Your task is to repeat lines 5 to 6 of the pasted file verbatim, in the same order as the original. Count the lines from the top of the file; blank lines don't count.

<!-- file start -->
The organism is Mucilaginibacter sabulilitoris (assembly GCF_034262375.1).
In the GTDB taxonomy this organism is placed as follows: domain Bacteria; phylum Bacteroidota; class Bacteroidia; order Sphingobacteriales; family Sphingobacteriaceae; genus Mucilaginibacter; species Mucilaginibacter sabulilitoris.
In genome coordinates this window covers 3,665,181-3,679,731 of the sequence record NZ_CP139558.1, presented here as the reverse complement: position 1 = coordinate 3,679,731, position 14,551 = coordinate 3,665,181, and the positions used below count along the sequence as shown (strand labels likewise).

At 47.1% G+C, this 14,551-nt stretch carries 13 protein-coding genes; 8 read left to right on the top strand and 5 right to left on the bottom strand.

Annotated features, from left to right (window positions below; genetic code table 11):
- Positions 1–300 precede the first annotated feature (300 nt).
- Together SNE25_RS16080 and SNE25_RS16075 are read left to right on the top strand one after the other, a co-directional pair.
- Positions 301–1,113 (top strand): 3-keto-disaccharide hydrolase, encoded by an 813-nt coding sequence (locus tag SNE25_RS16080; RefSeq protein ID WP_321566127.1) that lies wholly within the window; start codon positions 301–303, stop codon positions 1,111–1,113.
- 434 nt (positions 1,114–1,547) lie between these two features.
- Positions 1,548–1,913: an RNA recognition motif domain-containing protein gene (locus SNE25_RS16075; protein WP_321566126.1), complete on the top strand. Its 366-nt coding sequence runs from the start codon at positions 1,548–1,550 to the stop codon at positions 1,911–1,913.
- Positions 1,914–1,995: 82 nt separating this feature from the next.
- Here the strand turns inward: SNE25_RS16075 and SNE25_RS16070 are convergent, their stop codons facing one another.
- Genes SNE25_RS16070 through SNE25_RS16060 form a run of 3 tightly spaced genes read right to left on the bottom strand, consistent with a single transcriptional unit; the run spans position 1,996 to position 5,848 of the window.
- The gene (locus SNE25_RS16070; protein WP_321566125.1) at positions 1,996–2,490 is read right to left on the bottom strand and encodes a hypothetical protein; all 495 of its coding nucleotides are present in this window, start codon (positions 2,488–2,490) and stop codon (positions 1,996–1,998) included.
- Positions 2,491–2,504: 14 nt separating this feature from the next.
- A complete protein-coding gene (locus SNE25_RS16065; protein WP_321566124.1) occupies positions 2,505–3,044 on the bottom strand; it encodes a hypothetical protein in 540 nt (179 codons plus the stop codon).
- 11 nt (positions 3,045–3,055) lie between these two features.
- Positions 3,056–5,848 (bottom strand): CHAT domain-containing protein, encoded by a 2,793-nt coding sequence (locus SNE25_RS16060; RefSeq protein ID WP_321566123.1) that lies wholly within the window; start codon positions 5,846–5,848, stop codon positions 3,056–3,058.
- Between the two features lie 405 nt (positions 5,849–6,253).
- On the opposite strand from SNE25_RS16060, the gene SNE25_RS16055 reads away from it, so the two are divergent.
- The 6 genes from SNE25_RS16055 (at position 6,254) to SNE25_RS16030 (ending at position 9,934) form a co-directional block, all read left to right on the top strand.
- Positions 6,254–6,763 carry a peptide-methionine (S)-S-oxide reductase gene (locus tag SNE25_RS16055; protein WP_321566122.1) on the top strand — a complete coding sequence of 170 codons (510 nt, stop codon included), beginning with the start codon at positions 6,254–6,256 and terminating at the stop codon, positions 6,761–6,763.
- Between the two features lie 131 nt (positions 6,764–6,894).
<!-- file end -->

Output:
Annotated features, from left to right (window positions below; genetic code table 11):
- Positions 1–300 precede the first annotated feature (300 nt).